Saturday, 26 Sep 2020

GPs fear Boris has 'no plan' for second coronavirus wave

Public health experts, doctors and NHS staff are concerned the government has no strategy for a possible second coronavirus wave.

Boris Johnson is currently making strident steps towards ending lockdown across England, with more children returning to school and some shops expected to start reopening from June 15. The Prime Minister is said to be aiming for the country to be mostly back to normal by July.

The measures have sparked fears that there is no plan in place should the R rate begin to rise again. The R rate is the number of people each infected person spreads the virus onto, and the government has repeatedly said restrictions will only be lifted if it stays beneath one.

This week, research conducted by Public Health England and Cambridge University found that the R number for the North West of England has risen above one to 1.01.

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Prof Martin Marshall, chairman of the Royal College of GPs, told The Observer ‘the criticism that we can’t see a strategy’ against a second wave of coronavirus ‘is a legitimate criticism’. He said the government’s self-imposed testing targets had got in the way of putting practical steps in place.

He continued: ‘We need a strategy for test and trace, for PPE, for the use of technology, for maintaining Covid services and opening up non-Covid services.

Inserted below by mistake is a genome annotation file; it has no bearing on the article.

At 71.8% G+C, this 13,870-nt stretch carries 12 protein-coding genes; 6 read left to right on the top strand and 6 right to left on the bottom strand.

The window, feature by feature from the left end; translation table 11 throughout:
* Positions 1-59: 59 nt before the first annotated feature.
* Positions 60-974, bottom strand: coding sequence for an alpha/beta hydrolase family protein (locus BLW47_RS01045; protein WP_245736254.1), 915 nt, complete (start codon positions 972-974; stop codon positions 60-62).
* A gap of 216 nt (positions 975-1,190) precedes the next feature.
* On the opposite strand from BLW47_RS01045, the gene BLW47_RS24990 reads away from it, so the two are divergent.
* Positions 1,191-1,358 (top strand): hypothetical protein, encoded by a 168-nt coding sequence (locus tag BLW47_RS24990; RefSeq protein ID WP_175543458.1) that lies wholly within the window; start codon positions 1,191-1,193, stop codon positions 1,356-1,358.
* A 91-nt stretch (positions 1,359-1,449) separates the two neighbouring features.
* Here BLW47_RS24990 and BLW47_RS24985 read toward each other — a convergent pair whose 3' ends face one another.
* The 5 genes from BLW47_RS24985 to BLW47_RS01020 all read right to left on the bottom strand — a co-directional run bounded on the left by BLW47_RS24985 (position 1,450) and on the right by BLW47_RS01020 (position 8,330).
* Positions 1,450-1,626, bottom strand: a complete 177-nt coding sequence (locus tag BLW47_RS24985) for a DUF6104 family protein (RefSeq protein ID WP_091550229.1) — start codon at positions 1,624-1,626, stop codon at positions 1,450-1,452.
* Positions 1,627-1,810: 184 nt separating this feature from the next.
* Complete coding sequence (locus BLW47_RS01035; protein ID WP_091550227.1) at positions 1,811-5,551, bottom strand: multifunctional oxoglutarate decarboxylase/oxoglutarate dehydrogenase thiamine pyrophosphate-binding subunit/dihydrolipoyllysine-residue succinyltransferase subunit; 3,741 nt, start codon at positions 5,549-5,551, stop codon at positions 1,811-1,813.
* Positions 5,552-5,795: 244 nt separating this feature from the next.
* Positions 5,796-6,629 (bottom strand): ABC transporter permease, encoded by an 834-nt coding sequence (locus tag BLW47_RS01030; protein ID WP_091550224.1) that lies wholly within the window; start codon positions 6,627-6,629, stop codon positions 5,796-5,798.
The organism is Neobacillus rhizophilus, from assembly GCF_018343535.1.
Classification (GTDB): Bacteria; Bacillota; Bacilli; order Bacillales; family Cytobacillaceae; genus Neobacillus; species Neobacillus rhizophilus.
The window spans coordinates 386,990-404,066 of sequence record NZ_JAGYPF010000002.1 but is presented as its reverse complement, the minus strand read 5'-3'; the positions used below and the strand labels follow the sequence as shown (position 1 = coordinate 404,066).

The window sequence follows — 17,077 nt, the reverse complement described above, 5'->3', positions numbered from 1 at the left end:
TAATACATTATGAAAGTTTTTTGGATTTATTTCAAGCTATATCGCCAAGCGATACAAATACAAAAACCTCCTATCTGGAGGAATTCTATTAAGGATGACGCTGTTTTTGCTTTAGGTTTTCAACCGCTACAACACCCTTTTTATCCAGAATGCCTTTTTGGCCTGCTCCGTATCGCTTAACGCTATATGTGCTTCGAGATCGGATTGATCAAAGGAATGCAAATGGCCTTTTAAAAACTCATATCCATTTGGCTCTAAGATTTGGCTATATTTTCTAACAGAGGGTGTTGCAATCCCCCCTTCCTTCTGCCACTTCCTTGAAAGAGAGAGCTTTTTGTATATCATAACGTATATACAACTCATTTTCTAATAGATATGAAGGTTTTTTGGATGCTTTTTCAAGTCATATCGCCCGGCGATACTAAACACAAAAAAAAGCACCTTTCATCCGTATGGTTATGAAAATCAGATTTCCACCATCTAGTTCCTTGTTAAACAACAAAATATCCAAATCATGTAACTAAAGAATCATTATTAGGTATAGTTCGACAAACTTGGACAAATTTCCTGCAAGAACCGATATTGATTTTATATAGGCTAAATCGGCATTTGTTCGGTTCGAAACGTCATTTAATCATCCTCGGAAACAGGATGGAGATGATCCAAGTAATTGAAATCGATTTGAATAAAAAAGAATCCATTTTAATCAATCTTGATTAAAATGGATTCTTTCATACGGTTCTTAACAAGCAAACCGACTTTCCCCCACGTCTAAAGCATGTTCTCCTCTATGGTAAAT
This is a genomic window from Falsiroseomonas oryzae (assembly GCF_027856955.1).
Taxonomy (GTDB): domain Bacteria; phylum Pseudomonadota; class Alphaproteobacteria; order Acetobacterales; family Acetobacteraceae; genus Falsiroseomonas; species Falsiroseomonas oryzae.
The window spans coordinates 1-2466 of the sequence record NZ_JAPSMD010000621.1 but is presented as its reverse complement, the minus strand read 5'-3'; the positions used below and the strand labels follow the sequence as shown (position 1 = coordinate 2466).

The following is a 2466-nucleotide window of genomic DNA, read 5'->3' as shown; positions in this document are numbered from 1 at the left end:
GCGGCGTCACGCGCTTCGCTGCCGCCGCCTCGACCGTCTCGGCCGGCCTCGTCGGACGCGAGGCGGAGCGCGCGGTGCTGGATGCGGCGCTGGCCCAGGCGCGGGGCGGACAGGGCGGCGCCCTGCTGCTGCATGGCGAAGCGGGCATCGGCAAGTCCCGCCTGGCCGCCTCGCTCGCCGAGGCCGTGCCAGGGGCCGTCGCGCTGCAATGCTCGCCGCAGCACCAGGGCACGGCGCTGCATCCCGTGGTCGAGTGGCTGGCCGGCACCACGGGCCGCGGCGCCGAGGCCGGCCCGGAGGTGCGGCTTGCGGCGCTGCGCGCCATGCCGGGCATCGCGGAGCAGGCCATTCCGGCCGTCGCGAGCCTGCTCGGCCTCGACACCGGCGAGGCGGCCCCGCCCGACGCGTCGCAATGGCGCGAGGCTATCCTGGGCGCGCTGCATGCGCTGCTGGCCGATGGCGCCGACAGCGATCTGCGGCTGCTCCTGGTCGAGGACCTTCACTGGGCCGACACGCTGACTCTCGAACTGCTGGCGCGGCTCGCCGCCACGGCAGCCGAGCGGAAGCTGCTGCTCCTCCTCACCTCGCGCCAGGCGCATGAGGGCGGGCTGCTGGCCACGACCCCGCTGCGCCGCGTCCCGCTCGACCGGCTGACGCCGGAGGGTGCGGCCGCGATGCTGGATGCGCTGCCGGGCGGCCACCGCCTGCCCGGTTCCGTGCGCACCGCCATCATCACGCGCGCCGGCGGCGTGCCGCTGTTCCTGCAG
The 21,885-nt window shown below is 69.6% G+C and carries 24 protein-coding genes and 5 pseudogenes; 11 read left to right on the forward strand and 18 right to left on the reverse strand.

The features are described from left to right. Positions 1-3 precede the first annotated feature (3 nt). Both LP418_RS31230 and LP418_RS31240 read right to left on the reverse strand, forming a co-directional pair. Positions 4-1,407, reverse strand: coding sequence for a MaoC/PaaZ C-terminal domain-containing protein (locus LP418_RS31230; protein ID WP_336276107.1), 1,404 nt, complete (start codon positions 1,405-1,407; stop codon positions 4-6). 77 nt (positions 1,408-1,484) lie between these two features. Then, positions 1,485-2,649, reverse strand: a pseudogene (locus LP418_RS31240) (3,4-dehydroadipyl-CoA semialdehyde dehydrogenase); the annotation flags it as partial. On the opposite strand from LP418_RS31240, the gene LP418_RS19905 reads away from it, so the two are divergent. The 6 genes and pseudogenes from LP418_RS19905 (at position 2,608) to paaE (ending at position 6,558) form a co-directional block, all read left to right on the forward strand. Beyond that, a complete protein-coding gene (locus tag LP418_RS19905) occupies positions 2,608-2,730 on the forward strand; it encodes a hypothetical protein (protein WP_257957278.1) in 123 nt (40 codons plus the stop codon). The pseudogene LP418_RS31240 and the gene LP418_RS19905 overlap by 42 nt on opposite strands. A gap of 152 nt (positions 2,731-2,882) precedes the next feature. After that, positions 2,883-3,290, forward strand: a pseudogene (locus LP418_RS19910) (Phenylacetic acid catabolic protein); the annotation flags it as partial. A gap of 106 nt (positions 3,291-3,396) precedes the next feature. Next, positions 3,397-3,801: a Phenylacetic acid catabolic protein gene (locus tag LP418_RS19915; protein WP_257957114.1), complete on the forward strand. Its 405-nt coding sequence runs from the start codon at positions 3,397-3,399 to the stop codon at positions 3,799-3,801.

‘Clinicians working on the ground find it tiresome and difficult to work in an environment where things are changing every day and there’s no sense of direction as to where we’re heading.’

Prof Maggie Rae, president of the Faculty of Public Health, also noted that the death toll remains ‘high’ as she expressed concerns about the country’s joint biosecurity centre (JBC) not being up and running for some time.

The JBC is being set up as part of the NHS’ Track and Trace programme, and will advise the government on how to respond to spikes in infections. Health Secretary Matt Hancock previously stated that it could be used to put parts of the country into lockdown, should there be an outbreak in that area.

The NHS is also facing a backlog of cancelled appointments due to the pandemic, with around 8,000,000 people still waiting for surgery. Prof Derek Alderson, the president of the Royal College of Surgeons of England, said the country ‘certainly can’t handle a second wave’ that would continue into the winter.

So-far more than 40,000 have died with Covid-19 in the UK. Earlier today an infectious diseases expert said the government should have gone into lockdown earlier than March 23, stating that more lives would have been saved.

Professor John Edmunds, who attends meetings of the Government’s Scientific Advisory Group for Emergencies (Sage), told BBC One’s The Andrew Marr Show: ‘I think it would have been hard to do it, I think the data that we were dealing with in the early part of March and our kind of situational awareness was really quite poor.

‘And so I think it would have been very hard to pull the trigger at that point but I wish we had – I wish we had gone into lockdown earlier. I think that has cost a lot of lives unfortunately.’

He added that the pandemic ‘is definitely not all over’ and warned that there is an ‘awful long way to go’. He continued: ‘If we do relax our guard this epidemic will come back very fast.’

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